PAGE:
Friday, March 9, 2012

Native seeds

American sea rocket. Cakile edentula. We hope. These are the sea rocket seeds that kind Lambert mailed to me last fall. Provenance, Fire Island. I had been alerted to sea rocket's existence by Karen, the blogger at Outside Now. It sounded intriguing. I think I may have drooled a little. After collecting some leaves in Jamaica Bay (below) and loving their fiery wasabi taste in a salad, I longed for some of my own. Lambert came through.

What I have only just learned though, is that there are several sea rockets: of those Cakile edentula and Cakile lanceolata are American, while Cakile maritima is a European invader, and a real bully. I looked at my own pictures of the sea rocket in situ carefully, and confirmed - as far as I am able, as a layperson - that what I had eaten was C. edentula. Hopefully the Fire Island rockets (rocket is the English name for arugula) are the same.

I did sow several last fall, and one germinated. But they ain't winter-hardy - they are annuals. Each seed capsule is very tough, and this time I pried them open with my Opinel knife, releasing the seed. For luck, and for a taste of the salt air from where they were born, I scattered the opened capsules over their potting soil.

I don't know if they will like the potting soil, and perhaps I should spray them with Jamaica Bay saltwater every now and then. But I would like to see them grow up. This would be a killer crop.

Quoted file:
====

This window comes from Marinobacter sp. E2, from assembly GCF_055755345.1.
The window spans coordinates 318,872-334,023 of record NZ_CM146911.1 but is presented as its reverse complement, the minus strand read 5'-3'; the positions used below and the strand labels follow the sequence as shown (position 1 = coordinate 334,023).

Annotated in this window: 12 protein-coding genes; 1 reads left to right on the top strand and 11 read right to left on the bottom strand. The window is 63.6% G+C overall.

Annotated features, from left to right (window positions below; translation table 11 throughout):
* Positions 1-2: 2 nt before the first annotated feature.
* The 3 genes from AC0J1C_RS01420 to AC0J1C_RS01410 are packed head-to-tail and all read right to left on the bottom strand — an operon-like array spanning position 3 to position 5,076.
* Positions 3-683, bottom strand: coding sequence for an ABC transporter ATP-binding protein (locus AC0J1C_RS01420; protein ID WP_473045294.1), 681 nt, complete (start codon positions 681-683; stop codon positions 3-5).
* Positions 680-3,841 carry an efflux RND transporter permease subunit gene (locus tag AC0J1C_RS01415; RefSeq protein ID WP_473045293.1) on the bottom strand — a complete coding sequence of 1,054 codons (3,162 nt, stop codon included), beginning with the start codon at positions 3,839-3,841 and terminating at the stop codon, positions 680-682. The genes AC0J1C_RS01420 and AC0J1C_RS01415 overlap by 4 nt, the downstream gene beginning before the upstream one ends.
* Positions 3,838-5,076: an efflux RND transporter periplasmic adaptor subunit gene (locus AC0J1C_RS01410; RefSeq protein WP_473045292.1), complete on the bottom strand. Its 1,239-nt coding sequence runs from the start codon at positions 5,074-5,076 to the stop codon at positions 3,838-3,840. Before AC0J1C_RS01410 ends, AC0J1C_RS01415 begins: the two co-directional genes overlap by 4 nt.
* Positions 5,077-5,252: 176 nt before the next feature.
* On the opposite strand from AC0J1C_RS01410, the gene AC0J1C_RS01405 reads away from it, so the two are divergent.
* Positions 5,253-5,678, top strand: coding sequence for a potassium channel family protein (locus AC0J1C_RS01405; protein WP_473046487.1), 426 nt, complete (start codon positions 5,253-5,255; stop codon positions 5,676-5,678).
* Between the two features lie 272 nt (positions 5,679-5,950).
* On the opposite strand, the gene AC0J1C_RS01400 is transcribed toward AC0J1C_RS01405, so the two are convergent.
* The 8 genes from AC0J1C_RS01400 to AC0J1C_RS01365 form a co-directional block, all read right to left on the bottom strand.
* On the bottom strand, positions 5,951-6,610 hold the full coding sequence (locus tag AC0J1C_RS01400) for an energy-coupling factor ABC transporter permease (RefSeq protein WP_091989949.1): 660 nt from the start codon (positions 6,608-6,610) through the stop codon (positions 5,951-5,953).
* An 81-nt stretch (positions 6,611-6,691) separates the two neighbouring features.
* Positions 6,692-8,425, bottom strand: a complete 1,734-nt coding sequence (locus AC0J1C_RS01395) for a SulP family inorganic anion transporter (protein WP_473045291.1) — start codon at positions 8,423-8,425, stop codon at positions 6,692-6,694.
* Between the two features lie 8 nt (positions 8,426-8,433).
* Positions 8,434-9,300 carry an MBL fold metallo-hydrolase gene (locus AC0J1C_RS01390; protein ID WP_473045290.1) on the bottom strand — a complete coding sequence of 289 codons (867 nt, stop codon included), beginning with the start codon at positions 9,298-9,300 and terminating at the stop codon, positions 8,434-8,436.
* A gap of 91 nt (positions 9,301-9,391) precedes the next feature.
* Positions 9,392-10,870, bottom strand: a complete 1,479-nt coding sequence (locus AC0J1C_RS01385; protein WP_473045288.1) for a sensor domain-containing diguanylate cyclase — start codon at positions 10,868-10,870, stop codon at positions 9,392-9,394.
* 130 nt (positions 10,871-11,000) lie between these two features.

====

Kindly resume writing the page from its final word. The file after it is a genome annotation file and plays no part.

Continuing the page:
1. I'm guessing sand is hospitable, with straw mulch. Guessing. I'm a guesser.

  2. Fingers crossed for successful germination and a good crop for you. It will be a fun experiment no doubt and you always know where you can get more seed. I'll try to keep an eye out for it this year (maybe you too) to see when it emerges down at the beach.

  3. Good luck!
    I wonder if removing the seeds from the pod will help them germinate.
    Keep us posted.

  4. Hey Marie, would love to hear an update. Met sea rocket this February and loved it raw. My colleague called it beach arugula--succulent, sweet, bitter, salty, yummy. Want to get some seeds and grow it in a big pile of sand in my garden for late winter/early spring eating. Lemme know !

    1. That sowing had a low success rate. A subsequent sowing where I just chipped the hard outer covering, was better, around 50%. The soil mixes may have been a factor - possibly too rich, and not sandy enough. I love the leaves, too, and always harvest when I can find them in abundance.


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